Waste2Wear using blockchain technology to track ocean plastic fabrics

Waste2Wear using blockchain technology to track ocean plastic fabrics

With more people becoming concerned about the amount of plastic being found in the ocean, one company has created an innovative way to use this plastic, designing fabrics from recycled ocean plastic. Now, they are taking the extraordinary step to ensure that they can stand behind their claims, as Waste2Wear has implemented a new blockchain-based technology that will help the company track the supply chain of the fabric.

The Dutch clothing company wants to assure customers that the materials used in the clothing are authentic. This means consumers and distributors will have the means to be able to track the fabrics that are made out of post-consumer plastic waste collected from the Earth’s oceans.

The new clothing line was designed to ensure that this plastic will not wind up in landfills. Waste2Wear is now showing the clothing at the international textile fair Première Vision.

Waste2Wear had been using recycled plastics in their clothing for quite some time, but clients were clamoring for a system that enabled them to be able to ensure that this was true. The company had originally set a date to release their platform in August, but a brief delay insured the security of the system. In a press release, the company explained:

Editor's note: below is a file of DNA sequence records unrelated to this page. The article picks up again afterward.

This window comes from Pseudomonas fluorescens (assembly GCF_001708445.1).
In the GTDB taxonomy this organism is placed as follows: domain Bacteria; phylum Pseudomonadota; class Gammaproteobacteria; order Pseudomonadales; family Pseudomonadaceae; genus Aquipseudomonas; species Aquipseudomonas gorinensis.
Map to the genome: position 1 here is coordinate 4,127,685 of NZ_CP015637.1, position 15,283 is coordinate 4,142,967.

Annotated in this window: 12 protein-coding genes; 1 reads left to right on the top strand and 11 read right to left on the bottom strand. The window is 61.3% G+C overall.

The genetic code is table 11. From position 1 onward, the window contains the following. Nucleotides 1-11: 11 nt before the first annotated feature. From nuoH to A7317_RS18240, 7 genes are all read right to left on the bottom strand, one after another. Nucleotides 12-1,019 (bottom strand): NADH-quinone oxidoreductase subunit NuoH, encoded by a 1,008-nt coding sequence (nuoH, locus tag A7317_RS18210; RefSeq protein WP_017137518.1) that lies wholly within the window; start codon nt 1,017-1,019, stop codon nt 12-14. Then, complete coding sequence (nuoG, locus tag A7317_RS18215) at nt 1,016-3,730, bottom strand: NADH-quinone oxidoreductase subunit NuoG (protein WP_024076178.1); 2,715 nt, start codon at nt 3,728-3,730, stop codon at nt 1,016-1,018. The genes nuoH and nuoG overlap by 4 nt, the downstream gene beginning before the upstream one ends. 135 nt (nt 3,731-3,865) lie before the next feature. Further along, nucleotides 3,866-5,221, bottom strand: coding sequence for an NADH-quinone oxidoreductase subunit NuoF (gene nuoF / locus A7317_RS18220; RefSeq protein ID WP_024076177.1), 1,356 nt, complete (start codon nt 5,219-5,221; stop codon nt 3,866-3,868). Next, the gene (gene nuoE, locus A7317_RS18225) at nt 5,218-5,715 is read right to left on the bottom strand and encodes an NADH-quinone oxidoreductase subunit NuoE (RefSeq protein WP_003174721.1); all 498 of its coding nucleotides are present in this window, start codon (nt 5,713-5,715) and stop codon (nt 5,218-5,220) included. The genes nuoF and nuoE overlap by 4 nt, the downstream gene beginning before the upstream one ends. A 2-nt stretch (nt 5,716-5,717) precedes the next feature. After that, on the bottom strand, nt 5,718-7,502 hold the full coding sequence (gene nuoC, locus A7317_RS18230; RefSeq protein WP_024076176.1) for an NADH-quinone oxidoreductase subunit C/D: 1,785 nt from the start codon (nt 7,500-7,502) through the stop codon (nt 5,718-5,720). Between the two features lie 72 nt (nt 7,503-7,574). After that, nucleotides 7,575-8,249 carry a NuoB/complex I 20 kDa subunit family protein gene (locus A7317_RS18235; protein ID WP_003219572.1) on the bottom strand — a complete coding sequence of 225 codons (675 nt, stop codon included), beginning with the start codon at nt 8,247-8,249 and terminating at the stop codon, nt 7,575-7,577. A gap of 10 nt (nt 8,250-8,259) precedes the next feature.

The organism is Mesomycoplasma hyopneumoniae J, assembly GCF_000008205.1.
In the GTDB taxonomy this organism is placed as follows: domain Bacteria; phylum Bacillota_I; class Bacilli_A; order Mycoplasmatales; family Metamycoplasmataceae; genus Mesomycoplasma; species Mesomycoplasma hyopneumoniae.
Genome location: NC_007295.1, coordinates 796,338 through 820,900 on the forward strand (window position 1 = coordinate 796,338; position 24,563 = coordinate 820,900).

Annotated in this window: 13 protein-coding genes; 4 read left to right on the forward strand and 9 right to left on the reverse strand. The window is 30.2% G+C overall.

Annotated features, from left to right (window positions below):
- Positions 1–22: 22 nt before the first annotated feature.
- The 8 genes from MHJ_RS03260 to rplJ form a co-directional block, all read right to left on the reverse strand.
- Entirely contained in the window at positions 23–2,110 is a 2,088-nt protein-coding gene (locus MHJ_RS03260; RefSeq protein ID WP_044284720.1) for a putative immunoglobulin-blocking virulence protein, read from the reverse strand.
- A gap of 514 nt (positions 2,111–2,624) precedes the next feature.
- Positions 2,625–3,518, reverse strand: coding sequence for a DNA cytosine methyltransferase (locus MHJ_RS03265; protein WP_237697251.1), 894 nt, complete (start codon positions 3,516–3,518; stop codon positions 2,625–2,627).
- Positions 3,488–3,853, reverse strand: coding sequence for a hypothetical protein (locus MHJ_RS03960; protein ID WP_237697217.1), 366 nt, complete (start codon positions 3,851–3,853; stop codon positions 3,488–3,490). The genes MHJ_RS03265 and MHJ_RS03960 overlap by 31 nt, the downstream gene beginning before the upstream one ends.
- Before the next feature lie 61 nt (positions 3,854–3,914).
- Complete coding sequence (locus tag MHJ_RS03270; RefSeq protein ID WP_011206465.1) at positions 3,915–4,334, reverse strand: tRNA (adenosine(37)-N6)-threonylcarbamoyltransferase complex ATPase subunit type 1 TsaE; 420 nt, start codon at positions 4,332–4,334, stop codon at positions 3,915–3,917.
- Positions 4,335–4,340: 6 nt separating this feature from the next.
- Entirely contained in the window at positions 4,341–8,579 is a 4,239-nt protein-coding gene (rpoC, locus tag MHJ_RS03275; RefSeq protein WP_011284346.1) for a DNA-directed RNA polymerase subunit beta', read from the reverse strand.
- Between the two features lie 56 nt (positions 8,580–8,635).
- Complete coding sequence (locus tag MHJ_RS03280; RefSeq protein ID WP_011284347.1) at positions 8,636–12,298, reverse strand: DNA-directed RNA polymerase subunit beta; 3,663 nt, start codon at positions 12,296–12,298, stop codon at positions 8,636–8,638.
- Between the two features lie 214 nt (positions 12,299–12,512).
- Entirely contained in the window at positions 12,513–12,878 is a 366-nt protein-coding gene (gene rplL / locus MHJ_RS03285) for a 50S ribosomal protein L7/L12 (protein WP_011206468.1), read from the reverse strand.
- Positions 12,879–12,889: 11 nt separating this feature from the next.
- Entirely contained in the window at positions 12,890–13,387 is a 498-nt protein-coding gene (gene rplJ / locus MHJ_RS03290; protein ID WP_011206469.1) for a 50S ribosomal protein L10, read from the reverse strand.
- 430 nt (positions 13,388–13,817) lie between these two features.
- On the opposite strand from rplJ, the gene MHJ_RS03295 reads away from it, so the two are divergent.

The blockchain documents and records the journey of plastic waste, step-by-step, to become a finished textile product. This allows Waste2Wear to track recycled materials all the way back to their source, from the fishermen and pickers who collected the plastic up to the final product, and all steps in between. It enables the company to provide their customers with complete transparency, leaving no doubt that all fabrics and textile products are made out of post-consumer plastic waste collected from oceans, and saved from ending up on landfill.

Originally, the plastic waste used is collected from a small island near Shanghai. Working with local fishermen, they had foregone their nets and are now collecting this waste, collecting over 3 tons per week.

For environmental advocates, the fact that this small island area is able to collect that much waste in one week is proof that there are serious concerns about the pollution problem in our oceans. Because of this, Waste2Wear has expanded its operations, collecting over 30 tons of waste per month now.

That seems like a huge number but, according to National Geographic, there is more than 9 million tons of waste dropped into the ocean every year.

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